Kaanchi review: It's time for Subhash Ghai to retire
Okay, let’s face it: Subhash Ghai has never really been a ‘good’ filmmaker in the classical sense. His movies are and have always been bombastic, jingoistic and unsubtle. Yet, through nearly four decades, the ‘showman’ of Bollywood has been lauded for his entertaining brand of cinema which, if nothing else, at least featured iconic music and exciting acting discoveries. Thanks to his obsession with the letter ‘M’, Ghai is famous for having given breaks to actresses such as Meenakshi Sheshadri, Madhuri Dixit and Manisha Koirala, amongst others.
His latest muse follows this trend: Mishti Mukherjee (real name Indrani Chakraborty) is the central showpiece of Kaanchi: The Unbreakable, his first film in six years since Yuvraaj (2008). Described in interviews as a tale of ‘women empowerment’, Mishti plays the eponymous character who, after witnessing the murder of her best friend and fiancé Binda (Kartik Aryan), decides to take on the might of the politically powerful Kakda family, headed by politician Shyam Kakda (Mithun Chakraborty).
Kaanchi: The Unbreakable has good intentions and that’s about the only positive thing that can be said about this amateurish, infantile disaster. This is the kind of movie where characters look into the camera and wink, to indicate to the audience that what is about to follow is a joke. It’s the kind of movie where one character says something to the effect of “You know how dangerous I can be” to another, with the straightest of faces. It’s the kind of film that seems to have been put together to give students from Whistling Woods International, Ghai’s Mumbai-based film school, a chance to exercise the skills they just learned in the classroom.
At this point, I can already see the comments below exhorting me, as they do week after week, to “calm down; what were you expecting?” or “go back to the US, you jealous failed rock band rookie” (fun fact: I have never, ever been to the US). But come on, surely, there needs to be a minimum expectation that we’re allowed to have from filmmakers in 2014, for heaven’s sake? In a year that has already seen superior films such as Dedh Ishqiya, Highway, Queen and Aankhon Dekhi, Ghai directs this film as though it’s still 1991, complete with a raucous background score that has been mixed so badly, it ensures you have a headache by the interval.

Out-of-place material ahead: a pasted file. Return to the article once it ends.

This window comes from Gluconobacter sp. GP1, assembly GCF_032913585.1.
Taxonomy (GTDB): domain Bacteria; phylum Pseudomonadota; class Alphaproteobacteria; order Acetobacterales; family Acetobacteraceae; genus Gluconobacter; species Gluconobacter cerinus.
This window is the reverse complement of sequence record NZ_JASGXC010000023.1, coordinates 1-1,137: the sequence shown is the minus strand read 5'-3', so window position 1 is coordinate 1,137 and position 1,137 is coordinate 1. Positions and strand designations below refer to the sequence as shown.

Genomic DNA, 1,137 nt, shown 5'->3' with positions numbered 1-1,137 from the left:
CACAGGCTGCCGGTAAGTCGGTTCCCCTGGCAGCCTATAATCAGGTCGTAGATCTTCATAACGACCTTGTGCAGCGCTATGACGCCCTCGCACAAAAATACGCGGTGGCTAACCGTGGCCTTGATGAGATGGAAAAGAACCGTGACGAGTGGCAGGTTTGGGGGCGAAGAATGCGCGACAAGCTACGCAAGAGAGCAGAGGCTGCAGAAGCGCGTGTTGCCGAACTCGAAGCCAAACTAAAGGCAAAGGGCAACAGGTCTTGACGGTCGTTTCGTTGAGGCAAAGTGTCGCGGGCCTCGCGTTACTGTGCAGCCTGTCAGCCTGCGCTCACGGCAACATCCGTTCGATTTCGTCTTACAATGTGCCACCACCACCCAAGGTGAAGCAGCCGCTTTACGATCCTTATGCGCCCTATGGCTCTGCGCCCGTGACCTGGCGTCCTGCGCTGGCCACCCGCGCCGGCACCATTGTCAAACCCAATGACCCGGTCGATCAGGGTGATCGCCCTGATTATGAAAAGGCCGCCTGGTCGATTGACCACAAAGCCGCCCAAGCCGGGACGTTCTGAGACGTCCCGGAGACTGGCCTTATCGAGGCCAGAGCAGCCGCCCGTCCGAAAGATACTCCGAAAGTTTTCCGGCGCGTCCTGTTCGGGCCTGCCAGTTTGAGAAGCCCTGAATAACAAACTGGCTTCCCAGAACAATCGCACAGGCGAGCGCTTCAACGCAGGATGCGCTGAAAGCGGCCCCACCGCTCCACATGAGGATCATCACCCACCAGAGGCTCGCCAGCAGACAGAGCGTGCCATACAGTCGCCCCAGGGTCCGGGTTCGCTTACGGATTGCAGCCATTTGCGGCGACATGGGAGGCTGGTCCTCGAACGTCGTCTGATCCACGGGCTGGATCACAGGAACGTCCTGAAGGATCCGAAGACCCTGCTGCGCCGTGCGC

Set in the fictional hamlet of Koshampa in Uttaranchal, the first half of the film depicts Kaanchi as a headstrong, annoyingly-cutesy girl who attracts the attention of Sushant Kakda (TV actor Rishabh Sinha), who is Shyam’s son. Goaded by his sleazy uncle (played enthusiastically by Rishi Kapoor), Sushant finds himself at loggerheads with Binda, who is Kaanchi’s best friend and eventual love interest. Soon enough, Binda is run over off a cliff by Sushant’s car, in a scene which shows how Ghai thinks that wire stunts can and should only be used as homages to Crouching Tiger, Hidden Dragon.
A distraught Mishti commits ‘suicide’ by jumping into a river, but in reality, swims past four villages, arrives at Dehradun and makes her way to Mumbai to plot her revenge. There, she tracks down a long-lost friend, Ratanlal Bagula (Chandan Roy Sanyal), who is now a sub-inspector. As the film moves towards its increasingly predictable and melodramatic ending, it incorporates a laughably half-baked ‘India Against Corruption’ angle, featuring a visibly embarrassed Mita Vashisht.
Aside from terrible, expository dialogue, Kaanchi: The Unbreakable features borderline unbearable acting from nearly everyone, barring veterans such as Kapoor and Chakraborty. Mishti, possessor of a ‘nails on blackboard’ shriek, is the kind of pretty-looking debutante who has mistaken acting for school-level elocution. While her face and the setting may remind one of Aishwarya Rai from Ghai’s Taal (1999), Kaanchi cannot even be compared to that due to the lack of a single memorable song. The music by Salim-Sulaiman and Ismail Darbar is downright forgettable (also, that ‘Kambal Ke Neeche’ song is the most cringe-worthy thing I’ve seen on screen this year).
This is a vapid filmmaking exercise, done simply for the sake of launching a new heroine and executed by pulling favours from old friends and junior associates. It’s an example of the kind of cinema that Bollywood needs to leave behind as soon as possible if it wants to appeal to a younger, smarter audience.
It may be time for Ghai to hang up his boots before he destroys what remains of his legacy any further, and let his students take over. Surely they can’t do a worse job than this?
Updated Date: Apr 27, 2014 09:56:18 IST